THOMAS BRADBURY is a Professor of Clinical Psychology. After earning his PhD in Clinical Psychology in 1990 from the University of Illinois, he moved to Los Angeles to start the Marriage and Family Development Laboratory at UCLA. Since then, Bradbury and his team have conducted several longitudinal studies that help explain how marriages change and how couples can keep their relationship healthy and strong. With funding from the National Institutes of Health, the National Science Foundation, and the John Templeton Foundation, Bradbury and his collaborators have published more than 100 research articles and three edited books, including The Psychology of Marriage.
Recipient of the Distinguished Teaching Award from the UCLA Psychology Department, Bradbury has also been honored with several awards for his research on marriage and intimate relationships, including the Distinguished Scientific Award for Early Career Achievements from the American Psychological Association. Bradbury is a member of the Scientific Advisory Board at eHarmony.com, and he is an affiliated professor at the University of Fribourg, Switzerland. He speaks regularly at universities and conferences in the US, and he has presented his research findings in London, Cambridge, Tel Aviv, Milan, Heidelberg, Zurich, Geneva, Wellington, Christchurch, Toronto, and Vancouver.
BENJAMIN KARNEY is a Professor of Social Psychology. After receiving his doctorate in Social Psychology from UCLA in 1997, he joined the faculty in the Department of Psychology at the University of Florida, where he was director of the Florida Project on Newlywed Marriage and Adult Development. In 2004, he returned to Los Angeles where he continues to study how relationships are constrained or enhanced by the environments in which they take place. To date, this research has been supported by grants from the National Institutes of Health, the Department of Defense, the Administration on Children and Families, and the Fetzer Institute. Dr. Karney is co-author of an undergraduate textbook and video series on Intimate Relationships used by relationship experts around the world.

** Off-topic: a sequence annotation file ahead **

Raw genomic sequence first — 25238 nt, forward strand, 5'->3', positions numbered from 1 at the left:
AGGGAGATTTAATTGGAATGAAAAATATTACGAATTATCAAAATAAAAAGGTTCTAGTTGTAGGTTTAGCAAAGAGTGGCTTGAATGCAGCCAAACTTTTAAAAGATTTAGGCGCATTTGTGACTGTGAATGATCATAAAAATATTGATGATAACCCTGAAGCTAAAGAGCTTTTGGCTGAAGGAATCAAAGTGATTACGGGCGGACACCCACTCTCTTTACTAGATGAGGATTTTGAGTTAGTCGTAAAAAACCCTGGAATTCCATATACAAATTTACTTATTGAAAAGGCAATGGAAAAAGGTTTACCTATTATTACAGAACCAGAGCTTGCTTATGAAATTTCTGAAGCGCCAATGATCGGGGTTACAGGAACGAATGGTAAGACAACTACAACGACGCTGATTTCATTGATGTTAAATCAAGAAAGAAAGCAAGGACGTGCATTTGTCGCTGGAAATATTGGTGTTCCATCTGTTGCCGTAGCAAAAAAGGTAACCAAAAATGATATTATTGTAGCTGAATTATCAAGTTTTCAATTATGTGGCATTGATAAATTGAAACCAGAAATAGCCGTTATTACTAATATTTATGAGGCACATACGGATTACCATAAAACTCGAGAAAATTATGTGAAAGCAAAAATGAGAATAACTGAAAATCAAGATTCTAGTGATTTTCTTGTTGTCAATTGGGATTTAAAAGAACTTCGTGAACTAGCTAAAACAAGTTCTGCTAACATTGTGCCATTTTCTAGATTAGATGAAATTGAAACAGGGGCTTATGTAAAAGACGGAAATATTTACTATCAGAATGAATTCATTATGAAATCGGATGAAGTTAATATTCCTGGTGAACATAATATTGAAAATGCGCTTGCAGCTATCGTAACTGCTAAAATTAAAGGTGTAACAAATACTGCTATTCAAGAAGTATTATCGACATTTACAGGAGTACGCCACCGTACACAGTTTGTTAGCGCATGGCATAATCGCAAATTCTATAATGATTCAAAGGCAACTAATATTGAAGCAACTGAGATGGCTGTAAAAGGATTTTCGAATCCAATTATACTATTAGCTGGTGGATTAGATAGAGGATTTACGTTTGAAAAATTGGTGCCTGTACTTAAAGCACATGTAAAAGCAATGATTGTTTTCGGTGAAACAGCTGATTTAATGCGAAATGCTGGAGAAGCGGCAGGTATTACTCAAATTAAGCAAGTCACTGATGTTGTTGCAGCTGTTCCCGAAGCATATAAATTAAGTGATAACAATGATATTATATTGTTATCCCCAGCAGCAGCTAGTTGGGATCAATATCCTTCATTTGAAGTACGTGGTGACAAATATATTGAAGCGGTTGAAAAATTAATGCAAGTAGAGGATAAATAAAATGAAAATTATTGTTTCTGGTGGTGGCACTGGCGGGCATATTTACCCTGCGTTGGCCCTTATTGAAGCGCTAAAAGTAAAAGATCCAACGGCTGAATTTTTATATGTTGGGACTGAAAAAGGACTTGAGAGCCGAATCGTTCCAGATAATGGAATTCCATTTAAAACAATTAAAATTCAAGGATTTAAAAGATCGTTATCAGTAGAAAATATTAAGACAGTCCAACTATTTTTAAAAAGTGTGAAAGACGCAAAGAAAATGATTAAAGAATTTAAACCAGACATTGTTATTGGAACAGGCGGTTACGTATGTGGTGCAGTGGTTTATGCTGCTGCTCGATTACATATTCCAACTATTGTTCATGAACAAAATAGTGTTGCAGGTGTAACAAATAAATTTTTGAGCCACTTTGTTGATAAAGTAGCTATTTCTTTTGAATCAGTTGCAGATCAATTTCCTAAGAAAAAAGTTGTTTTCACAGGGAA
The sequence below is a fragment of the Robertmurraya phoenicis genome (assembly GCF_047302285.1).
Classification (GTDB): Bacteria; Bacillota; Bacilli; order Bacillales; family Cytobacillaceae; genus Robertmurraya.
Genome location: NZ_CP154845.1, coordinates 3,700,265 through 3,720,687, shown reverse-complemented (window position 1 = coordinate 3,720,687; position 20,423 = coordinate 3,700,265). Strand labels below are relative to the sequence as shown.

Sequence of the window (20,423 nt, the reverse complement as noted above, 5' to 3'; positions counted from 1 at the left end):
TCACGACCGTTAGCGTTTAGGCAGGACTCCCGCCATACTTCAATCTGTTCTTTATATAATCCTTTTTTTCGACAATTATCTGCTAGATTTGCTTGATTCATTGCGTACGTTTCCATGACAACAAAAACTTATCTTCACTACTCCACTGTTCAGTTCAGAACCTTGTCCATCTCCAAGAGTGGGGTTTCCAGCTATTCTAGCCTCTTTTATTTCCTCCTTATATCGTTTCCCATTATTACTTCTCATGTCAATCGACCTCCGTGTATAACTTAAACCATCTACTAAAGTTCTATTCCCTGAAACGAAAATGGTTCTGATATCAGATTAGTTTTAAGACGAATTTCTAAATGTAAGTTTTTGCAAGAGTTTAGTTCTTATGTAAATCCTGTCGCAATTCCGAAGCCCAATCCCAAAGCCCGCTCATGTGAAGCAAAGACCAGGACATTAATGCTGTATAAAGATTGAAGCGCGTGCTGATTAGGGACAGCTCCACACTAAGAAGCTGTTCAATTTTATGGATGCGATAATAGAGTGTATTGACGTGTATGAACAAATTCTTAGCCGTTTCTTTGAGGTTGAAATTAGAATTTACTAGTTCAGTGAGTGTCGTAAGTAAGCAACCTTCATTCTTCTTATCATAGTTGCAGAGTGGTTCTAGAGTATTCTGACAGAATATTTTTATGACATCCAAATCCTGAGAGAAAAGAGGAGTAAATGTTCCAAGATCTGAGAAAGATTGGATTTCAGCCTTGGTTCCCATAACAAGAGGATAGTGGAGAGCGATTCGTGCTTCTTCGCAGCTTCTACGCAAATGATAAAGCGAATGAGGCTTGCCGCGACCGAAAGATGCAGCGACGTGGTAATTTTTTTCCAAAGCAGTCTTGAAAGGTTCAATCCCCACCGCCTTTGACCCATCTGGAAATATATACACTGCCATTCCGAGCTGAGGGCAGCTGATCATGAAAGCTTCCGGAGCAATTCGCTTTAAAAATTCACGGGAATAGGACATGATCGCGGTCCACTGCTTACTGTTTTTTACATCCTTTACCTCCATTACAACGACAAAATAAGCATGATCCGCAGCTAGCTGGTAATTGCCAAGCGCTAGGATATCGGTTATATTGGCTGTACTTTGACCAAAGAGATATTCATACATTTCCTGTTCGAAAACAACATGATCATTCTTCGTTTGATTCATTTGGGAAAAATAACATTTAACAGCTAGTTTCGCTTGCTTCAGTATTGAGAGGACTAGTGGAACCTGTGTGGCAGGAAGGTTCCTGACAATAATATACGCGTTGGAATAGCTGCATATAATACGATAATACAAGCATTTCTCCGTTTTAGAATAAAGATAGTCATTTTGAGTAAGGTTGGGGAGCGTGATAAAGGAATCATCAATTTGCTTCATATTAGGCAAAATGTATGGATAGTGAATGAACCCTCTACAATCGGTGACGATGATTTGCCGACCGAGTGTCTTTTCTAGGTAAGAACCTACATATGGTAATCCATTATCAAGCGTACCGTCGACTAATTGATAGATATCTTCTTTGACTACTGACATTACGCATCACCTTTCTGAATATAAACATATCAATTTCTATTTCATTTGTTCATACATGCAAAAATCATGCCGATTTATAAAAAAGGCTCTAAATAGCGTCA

While consulting on family issues for a range of clients, Karney serves on the editorial boards of the Journal of Marriage and Family, the Journal of Family Issues, the Journal of Family Psychology, and the Journal of Personality and Social Psychology. In addition to numerous awards for his teaching, Karney has twice received the National Council on Family Relation's Reuben Hill Research and Theory Award for outstanding contributions to family science.
HANNAH WILLIAMSON is a graduate student in Clinical
Psychology. She is currently completing her predoctoral
clinical internship at the VA West Los Angeles Medical Center.
She received a BA in Psychology from the University of
Rochester in 2008 and an MA in Clinical Psychology from UCLA
TERESA NGUYEN is a fourth year graduate student in Clinical Psychology. She received a BA in Psychology from Stanford University in 2013 and an MA in Clinical Psychology from UCLA in 2014. She is currently an NSF predoctoral fellow.
JULIA HAMMETT is a second year graduate student in Clinical Psychology. She received both her BA and MA in Psychology from San Diego State University in 2013 and 2015.
JACLYN ROSS is a second year graduate student in Clinical Psychology. She received a BS in Psychology from Carnegie Mellon University in 2015.
VICTOR KAUFMAN is a second year graduate student in Social Psychology. He received his MA in psychology from Pepperdine University in 2015 and, previously, graduated from NYU School of Law and received a BA from Queens College.
LUCY SHEN is a first year graduate student in Social Psychology. She received a BS in Psychology and Biological Sciences and a minor in Biomedical Engineering from Carnegie Mellon University in 2016.
JUSTIN LAVNER is currently an Assistant Professor of Clinical Psychology at the University of Georgia. His research focuses on how newlyweds' marital satisfaction changes, the processes underlying these changes, and the factors that put individuals and couples at risk for poor marital outcomes and family and mental health issues among lesbian, gay, bisexual and transgender (LGBT) populations.